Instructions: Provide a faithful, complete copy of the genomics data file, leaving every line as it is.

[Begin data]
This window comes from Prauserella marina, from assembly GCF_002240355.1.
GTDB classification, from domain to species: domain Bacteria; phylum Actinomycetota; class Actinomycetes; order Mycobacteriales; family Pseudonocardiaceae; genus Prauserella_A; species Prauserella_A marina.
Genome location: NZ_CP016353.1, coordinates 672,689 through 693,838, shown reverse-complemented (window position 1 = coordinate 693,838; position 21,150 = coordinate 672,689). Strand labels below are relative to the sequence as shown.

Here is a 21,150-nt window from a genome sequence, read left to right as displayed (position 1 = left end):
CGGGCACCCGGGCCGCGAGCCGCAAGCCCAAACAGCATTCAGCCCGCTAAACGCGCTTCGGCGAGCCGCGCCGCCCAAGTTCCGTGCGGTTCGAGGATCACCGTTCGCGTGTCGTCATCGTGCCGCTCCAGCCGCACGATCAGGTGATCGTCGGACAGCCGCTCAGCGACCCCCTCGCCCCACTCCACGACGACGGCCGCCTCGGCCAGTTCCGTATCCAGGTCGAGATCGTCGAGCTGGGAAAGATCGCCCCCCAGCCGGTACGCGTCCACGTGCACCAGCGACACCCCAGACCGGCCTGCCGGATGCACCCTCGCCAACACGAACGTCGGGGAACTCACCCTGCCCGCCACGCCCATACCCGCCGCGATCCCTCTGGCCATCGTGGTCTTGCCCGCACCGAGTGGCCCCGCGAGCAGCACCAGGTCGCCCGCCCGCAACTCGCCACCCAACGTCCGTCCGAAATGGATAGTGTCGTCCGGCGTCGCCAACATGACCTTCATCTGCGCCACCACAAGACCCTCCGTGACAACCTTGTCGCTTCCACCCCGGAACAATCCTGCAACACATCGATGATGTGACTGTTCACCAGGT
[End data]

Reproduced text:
This window comes from Prauserella marina, from assembly GCF_002240355.1.
GTDB classification, from domain to species: domain Bacteria; phylum Actinomycetota; class Actinomycetes; order Mycobacteriales; family Pseudonocardiaceae; genus Prauserella_A; species Prauserella_A marina.
Genome location: NZ_CP016353.1, coordinates 672,689 through 693,838, shown reverse-complemented (window position 1 = coordinate 693,838; position 21,150 = coordinate 672,689). Strand labels below are relative to the sequence as shown.

Here is a 21,150-nt window from a genome sequence, read left to right as displayed (position 1 = left end):
CGGGCACCCGGGCCGCGAGCCGCAAGCCCAAACAGCATTCAGCCCGCTAAACGCGCTTCGGCGAGCCGCGCCGCCCAAGTTCCGTGCGGTTCGAGGATCACCGTTCGCGTGTCGTCATCGTGCCGCTCCAGCCGCACGATCAGGTGATCGTCGGACAGCCGCTCAGCGACCCCCTCGCCCCACTCCACGACGACGGCCGCCTCGGCCAGTTCCGTATCCAGGTCGAGATCGTCGAGCTGGGAAAGATCGCCCCCCAGCCGGTACGCGTCCACGTGCACCAGCGACACCCCAGACCGGCCTGCCGGATGCACCCTCGCCAACACGAACGTCGGGGAACTCACCCTGCCCGCCACGCCCATACCCGCCGCGATCCCTCTGGCCATCGTGGTCTTGCCCGCACCGAGTGGCCCCGCGAGCAGCACCAGGTCGCCCGCCCGCAACTCGCCACCCAACGTCCGTCCGAAATGGATAGTGTCGTCCGGCGTCGCCAACATGACCTTCATCTGCGCCACCACAAGACCCTCCGTGACAACCTTGTCGCTTCCACCCCGGAACAATCCTGCAACACATCGATGATGTGACTGTTCACCAGGT